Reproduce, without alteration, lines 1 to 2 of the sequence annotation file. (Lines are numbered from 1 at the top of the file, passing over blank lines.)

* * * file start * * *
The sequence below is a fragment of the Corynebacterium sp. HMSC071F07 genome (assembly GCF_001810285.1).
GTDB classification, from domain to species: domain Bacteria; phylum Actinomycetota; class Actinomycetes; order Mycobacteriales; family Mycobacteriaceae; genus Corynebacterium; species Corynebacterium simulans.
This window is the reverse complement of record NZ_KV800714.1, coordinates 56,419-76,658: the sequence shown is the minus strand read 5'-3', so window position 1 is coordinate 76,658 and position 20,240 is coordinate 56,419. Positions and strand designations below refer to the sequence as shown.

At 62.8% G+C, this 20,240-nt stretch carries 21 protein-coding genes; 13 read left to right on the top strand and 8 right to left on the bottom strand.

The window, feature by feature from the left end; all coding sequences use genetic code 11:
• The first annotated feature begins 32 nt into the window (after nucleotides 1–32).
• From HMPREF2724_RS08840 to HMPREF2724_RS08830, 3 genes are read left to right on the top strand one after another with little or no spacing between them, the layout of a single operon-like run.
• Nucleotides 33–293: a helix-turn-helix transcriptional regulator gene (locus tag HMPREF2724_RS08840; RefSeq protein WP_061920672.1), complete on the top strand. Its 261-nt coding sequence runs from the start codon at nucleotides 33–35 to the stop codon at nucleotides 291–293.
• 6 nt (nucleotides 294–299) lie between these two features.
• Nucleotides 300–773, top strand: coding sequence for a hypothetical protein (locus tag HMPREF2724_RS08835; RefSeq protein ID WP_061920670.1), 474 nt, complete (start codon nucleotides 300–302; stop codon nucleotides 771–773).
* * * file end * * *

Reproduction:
The sequence below is a fragment of the Corynebacterium sp. HMSC071F07 genome (assembly GCF_001810285.1).
GTDB classification, from domain to species: domain Bacteria; phylum Actinomycetota; class Actinomycetes; order Mycobacteriales; family Mycobacteriaceae; genus Corynebacterium; species Corynebacterium simulans.